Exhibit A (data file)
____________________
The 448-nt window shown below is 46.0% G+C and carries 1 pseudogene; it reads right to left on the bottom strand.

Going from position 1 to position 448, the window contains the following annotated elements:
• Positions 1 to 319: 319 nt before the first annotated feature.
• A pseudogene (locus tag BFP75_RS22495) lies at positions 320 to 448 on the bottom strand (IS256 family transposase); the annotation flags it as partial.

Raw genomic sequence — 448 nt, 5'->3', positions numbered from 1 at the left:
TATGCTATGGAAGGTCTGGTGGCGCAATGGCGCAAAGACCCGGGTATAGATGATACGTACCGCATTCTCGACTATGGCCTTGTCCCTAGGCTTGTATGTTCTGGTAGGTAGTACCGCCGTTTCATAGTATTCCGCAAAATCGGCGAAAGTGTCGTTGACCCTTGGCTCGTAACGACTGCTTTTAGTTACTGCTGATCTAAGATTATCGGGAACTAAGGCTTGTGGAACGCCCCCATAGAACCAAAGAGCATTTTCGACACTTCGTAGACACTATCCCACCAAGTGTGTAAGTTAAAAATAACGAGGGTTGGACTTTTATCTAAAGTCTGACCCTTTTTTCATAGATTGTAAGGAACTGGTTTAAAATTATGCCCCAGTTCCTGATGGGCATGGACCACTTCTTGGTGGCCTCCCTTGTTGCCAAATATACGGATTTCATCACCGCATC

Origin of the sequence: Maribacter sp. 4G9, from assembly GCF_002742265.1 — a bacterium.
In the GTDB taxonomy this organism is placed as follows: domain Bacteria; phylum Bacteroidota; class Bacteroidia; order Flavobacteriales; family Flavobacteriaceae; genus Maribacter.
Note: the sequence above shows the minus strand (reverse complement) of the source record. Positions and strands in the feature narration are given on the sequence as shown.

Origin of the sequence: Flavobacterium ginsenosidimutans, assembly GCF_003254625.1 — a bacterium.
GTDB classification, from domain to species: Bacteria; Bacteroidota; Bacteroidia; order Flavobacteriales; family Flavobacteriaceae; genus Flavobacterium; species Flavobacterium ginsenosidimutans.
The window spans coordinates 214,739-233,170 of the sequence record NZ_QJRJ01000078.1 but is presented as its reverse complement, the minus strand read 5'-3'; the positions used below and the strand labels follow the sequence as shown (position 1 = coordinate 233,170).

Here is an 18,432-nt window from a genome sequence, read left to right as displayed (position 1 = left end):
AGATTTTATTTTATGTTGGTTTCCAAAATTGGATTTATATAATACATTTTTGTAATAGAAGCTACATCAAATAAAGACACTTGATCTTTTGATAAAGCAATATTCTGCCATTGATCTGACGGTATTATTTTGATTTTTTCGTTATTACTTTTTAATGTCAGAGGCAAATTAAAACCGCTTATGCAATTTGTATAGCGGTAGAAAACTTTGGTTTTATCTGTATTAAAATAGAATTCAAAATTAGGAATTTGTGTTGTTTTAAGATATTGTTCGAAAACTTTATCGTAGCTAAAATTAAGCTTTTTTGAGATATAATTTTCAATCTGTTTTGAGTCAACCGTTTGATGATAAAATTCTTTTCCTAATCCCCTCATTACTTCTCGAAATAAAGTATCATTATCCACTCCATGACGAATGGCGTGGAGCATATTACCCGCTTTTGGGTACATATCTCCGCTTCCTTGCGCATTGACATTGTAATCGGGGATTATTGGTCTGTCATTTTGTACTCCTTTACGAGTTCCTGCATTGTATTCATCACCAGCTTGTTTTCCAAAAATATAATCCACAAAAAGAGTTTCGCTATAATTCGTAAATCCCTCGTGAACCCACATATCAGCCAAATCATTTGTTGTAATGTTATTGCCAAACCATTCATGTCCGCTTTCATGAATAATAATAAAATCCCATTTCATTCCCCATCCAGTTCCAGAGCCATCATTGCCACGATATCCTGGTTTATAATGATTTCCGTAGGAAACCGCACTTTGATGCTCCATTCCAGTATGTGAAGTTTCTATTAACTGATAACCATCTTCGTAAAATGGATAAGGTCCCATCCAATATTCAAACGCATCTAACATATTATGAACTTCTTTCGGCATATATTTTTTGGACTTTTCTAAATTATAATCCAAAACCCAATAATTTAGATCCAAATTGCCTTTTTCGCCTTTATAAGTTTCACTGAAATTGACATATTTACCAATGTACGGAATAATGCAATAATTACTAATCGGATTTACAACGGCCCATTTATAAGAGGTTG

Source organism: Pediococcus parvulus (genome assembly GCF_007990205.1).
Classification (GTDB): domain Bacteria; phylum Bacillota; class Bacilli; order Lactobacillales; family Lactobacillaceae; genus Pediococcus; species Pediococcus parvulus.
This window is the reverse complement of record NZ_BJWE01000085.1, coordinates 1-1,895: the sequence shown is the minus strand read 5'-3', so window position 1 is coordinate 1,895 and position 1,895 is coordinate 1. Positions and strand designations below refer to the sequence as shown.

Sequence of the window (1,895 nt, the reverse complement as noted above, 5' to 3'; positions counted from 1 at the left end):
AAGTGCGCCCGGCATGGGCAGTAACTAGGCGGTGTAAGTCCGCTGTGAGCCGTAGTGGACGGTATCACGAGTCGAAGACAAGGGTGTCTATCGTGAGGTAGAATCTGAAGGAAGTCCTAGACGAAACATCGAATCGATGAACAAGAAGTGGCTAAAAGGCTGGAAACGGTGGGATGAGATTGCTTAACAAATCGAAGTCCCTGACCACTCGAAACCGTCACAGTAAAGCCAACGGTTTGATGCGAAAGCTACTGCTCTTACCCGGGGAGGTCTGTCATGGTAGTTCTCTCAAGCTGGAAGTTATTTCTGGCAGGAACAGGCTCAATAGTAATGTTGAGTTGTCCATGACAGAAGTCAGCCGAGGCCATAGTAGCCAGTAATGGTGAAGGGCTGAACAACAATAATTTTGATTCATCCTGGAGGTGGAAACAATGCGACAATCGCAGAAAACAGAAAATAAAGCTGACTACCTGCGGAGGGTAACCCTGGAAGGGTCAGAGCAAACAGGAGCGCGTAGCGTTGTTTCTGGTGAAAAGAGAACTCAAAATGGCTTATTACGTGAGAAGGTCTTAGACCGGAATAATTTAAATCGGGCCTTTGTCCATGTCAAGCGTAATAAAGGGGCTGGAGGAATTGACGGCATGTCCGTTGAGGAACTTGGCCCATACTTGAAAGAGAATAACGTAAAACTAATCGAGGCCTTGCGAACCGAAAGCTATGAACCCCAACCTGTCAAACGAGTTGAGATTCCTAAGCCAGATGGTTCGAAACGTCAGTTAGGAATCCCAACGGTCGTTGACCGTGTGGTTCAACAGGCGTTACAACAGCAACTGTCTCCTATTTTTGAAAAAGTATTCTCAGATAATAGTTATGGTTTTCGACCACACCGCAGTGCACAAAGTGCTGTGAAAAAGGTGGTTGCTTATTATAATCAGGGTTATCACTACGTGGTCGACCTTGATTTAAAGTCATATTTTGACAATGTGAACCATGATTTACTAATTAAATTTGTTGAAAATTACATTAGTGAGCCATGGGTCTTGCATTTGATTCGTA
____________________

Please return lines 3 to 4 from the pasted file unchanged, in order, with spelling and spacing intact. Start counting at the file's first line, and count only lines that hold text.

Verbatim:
• Positions 1 to 319: 319 nt before the first annotated feature.
• A pseudogene (locus tag BFP75_RS22495) lies at positions 320 to 448 on the bottom strand (IS256 family transposase); the annotation flags it as partial.